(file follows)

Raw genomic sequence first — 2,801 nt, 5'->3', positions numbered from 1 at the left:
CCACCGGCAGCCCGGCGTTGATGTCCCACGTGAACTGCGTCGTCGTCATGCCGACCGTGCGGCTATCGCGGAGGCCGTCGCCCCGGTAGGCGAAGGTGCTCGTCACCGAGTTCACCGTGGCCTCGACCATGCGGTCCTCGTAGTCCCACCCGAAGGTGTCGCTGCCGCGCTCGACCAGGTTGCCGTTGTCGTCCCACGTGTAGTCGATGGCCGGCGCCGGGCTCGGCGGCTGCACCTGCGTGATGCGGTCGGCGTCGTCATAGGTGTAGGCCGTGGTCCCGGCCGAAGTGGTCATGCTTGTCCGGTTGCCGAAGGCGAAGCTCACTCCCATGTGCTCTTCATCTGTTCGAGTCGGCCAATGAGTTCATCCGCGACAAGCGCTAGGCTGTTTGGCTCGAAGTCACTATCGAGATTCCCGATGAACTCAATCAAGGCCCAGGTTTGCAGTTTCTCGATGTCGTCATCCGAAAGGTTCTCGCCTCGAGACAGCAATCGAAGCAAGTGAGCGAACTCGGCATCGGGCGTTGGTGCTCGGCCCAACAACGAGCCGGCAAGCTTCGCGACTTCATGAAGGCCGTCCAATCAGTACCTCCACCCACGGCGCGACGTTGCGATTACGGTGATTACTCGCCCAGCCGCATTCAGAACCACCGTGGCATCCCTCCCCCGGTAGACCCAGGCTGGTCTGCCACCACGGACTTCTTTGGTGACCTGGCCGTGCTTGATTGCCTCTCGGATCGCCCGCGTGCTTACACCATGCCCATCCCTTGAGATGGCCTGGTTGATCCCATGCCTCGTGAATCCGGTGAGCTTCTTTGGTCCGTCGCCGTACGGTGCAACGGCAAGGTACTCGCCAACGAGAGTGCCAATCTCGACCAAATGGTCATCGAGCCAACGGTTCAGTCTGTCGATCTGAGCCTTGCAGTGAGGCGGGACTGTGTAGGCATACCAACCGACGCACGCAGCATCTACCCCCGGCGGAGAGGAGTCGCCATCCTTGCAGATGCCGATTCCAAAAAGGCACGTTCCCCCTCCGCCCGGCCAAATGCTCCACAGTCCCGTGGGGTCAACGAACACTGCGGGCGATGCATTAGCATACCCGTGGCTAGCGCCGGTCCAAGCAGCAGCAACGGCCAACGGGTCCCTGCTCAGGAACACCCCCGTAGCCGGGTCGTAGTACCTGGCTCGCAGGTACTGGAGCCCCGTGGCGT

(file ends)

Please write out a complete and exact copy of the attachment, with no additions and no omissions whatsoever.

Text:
Raw genomic sequence first — 2,801 nt, 5'->3', positions numbered from 1 at the left:
CCACCGGCAGCCCGGCGTTGATGTCCCACGTGAACTGCGTCGTCGTCATGCCGACCGTGCGGCTATCGCGGAGGCCGTCGCCCCGGTAGGCGAAGGTGCTCGTCACCGAGTTCACCGTGGCCTCGACCATGCGGTCCTCGTAGTCCCACCCGAAGGTGTCGCTGCCGCGCTCGACCAGGTTGCCGTTGTCGTCCCACGTGTAGTCGATGGCCGGCGCCGGGCTCGGCGGCTGCACCTGCGTGATGCGGTCGGCGTCGTCATAGGTGTAGGCCGTGGTCCCGGCCGAAGTGGTCATGCTTGTCCGGTTGCCGAAGGCGAAGCTCACTCCCATGTGCTCTTCATCTGTTCGAGTCGGCCAATGAGTTCATCCGCGACAAGCGCTAGGCTGTTTGGCTCGAAGTCACTATCGAGATTCCCGATGAACTCAATCAAGGCCCAGGTTTGCAGTTTCTCGATGTCGTCATCCGAAAGGTTCTCGCCTCGAGACAGCAATCGAAGCAAGTGAGCGAACTCGGCATCGGGCGTTGGTGCTCGGCCCAACAACGAGCCGGCAAGCTTCGCGACTTCATGAAGGCCGTCCAATCAGTACCTCCACCCACGGCGCGACGTTGCGATTACGGTGATTACTCGCCCAGCCGCATTCAGAACCACCGTGGCATCCCTCCCCCGGTAGACCCAGGCTGGTCTGCCACCACGGACTTCTTTGGTGACCTGGCCGTGCTTGATTGCCTCTCGGATCGCCCGCGTGCTTACACCATGCCCATCCCTTGAGATGGCCTGGTTGATCCCATGCCTCGTGAATCCGGTGAGCTTCTTTGGTCCGTCGCCGTACGGTGCAACGGCAAGGTACTCGCCAACGAGAGTGCCAATCTCGACCAAATGGTCATCGAGCCAACGGTTCAGTCTGTCGATCTGAGCCTTGCAGTGAGGCGGGACTGTGTAGGCATACCAACCGACGCACGCAGCATCTACCCCCGGCGGAGAGGAGTCGCCATCCTTGCAGATGCCGATTCCAAAAAGGCACGTTCCCCCTCCGCCCGGCCAAATGCTCCACAGTCCCGTGGGGTCAACGAACACTGCGGGCGATGCATTAGCATACCCGTGGCTAGCGCCGGTCCAAGCAGCAGCAACGGCCAACGGGTCCCTGCTCAGGAACACCCCCGTAGCCGGGTCGTAGTACCTGGCTCGCAGGTACTGGAGCCCCGTGGCGT